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Kubuntu desktop with Triple Gears background
Kubuntu desktop with Triple Gears background

Kubuntu is a Linux distro (version) of Ubuntu with the KDE graphical user interface.


Kubunti Karmic Koala 9.10 on a Netbook

The Kubunti Karmic Koala 9.10 version was released in October 2009.[1] There are major improvements in the KDE desktop and the installation process and options with this release. My overall impressions are that Karmic Koala 9.10 is polished, easy to use, stable and quite slick. For those thinking of moving from Windows XP or Vista, this is a compelling option.

You can test Kubunti Karmic Koala from a live CD to determine how well it runs on your hardware.

If you have a netbook without a CD drive, you can test it by creating a bootable USB drive. Once installed on the USB drive, you can save settings, install software updates and new applications and give it a thorough road test.

I was able to get the Bluetooth mouse and Wifi connection working without any problems.

You can then use the same bootable USB drive to install Kubunti Karmic Koala onto your netbook. No CD drive or Internet connection is required to do this.

The first applications I installed were Firefox (3.5.6), Picasa and the Google Chromium browser.

Creating a live CD

  1. Download the live CD image (.iso file) from here: http://www.kubuntu.org/getkubuntu
  2. Burn the image file to a CD with a CD burner
  3. Put the CD into your CD or DVD drive, enable "boot for CD" in your bios settings, reboot your machine and Kubuntu will load

Creating a bootable USB drive

This article contains information on how to create a bootable live USB drive with Kubuntu 9.10. Follow the instructions and select the Kubuntu image instead of the Ubuntu one.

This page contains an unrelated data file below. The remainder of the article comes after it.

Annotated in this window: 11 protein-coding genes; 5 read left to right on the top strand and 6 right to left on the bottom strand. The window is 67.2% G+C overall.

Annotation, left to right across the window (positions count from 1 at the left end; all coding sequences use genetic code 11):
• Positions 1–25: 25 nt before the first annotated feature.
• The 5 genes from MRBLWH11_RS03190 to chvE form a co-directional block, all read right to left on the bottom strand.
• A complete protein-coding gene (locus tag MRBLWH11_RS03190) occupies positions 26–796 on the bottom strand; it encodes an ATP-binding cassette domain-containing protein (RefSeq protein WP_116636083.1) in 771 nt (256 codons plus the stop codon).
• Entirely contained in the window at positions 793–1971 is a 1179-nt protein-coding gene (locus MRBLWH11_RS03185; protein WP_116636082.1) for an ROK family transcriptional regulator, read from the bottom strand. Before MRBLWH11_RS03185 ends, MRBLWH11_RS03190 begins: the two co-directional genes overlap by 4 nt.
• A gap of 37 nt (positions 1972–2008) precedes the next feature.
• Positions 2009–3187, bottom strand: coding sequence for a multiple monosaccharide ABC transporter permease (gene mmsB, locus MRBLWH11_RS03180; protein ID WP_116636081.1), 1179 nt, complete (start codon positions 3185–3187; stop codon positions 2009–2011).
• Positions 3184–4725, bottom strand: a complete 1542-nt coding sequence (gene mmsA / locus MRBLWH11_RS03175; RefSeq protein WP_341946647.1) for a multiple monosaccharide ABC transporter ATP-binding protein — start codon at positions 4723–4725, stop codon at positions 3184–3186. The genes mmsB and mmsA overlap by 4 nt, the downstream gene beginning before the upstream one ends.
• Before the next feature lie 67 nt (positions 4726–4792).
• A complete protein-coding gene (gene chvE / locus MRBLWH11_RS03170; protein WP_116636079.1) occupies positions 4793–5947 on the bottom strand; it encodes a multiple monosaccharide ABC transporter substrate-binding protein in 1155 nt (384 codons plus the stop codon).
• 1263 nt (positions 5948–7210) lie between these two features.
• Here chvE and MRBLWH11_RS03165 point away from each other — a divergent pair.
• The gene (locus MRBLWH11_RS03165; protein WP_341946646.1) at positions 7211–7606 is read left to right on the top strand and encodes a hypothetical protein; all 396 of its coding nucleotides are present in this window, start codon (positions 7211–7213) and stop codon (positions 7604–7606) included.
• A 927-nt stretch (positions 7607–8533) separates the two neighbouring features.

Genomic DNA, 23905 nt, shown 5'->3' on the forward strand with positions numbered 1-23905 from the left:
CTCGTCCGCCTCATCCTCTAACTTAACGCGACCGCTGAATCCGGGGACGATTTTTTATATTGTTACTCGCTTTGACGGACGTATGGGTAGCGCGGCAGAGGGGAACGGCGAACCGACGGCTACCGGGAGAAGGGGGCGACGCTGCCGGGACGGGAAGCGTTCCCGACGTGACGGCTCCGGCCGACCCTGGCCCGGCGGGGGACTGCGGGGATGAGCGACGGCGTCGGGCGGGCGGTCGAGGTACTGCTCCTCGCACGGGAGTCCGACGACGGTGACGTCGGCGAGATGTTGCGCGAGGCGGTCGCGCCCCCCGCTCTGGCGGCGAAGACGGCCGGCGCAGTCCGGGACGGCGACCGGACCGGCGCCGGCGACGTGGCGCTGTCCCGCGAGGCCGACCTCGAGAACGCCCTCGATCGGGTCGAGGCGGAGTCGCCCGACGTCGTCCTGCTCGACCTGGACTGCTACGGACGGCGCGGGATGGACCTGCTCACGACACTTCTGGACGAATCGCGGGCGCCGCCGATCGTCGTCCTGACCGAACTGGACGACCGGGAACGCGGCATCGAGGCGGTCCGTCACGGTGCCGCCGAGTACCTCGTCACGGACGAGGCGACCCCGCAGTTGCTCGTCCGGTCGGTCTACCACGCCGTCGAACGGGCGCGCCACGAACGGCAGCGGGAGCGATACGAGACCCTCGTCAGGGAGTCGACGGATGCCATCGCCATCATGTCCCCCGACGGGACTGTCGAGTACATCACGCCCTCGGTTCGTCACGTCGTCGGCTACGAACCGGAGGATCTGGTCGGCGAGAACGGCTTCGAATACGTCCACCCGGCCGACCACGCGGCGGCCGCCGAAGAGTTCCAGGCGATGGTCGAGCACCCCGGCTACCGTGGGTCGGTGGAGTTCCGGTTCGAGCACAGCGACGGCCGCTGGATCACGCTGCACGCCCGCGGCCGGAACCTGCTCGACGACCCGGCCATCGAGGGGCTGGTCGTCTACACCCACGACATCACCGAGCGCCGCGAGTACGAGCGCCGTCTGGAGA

You can then boot from the USB drive to confirm that Kubuntu is for you, and runs on your hardware.

Installing Kubuntu from USB drive

When you are ready to take the plunge, you can install Kubuntu from the same USB drive - it is an option on the boot menu.

The installation process is simple and easy. The process includes automatic creation of two Linux partitions - you just select how much disk space you wish to allocated. I chose 30MB - half of the available DATA partition I had.

I left my Windows XP partition intact so I can boot it if I need to.

The GRUB boot loader is part of the install, which allows you to select Kubuntu or Windows when your machine boots from its hard disk.

You can access Windows NTFS drives from Kubuntu - they appear in the Dolphin file manager. However, you cannot access the Linux drives from Windows XP.

Installing applications on Kubuntu

Kubuntu comes with a good range of applications, including the OpenOffice suite and a good text editor (Kate).

I added the following applications:

  • Picasa, image handling and viewing, from Google
  • Chromium browswer from Google - I like the speed and the bookmark sync
  • Google Desktop - for searching content on PC
  • GIMP - graphic editing. Install via KPackageKit add/remove applications.
  • Firefox 3.5.6 browser. Installation program included with Kubuntu.
  • Skype (but I can't get the microphone working yet). Download skype-ubuntu-intrepid_2.1.0.47-1_i386.deb then click on the file to install it.
  • Crusader file manager. Install via KPackageKit add/remove applications.
  • Grsync - for syncing folders. Install via KPackageKit add/remove applications.
  • Kdenlive - video editor. Install via KPackageKit add/remove applications.
  • Google Gadgets GTK - eye candy

To install the Google applications that are not in the standard Ubuntu/Kubuntu repositories:

  • go to KPackageKit settings
  • click Edit software sources
  • enter your admin password
  • click Other software tab
  • enter the software sources illustrated below by clicking on the Add button

  • then search for the package name, select it and click Apply to install it

See also

External links


  1. Kubuntu 9.10: Stable, Social and Beautiful
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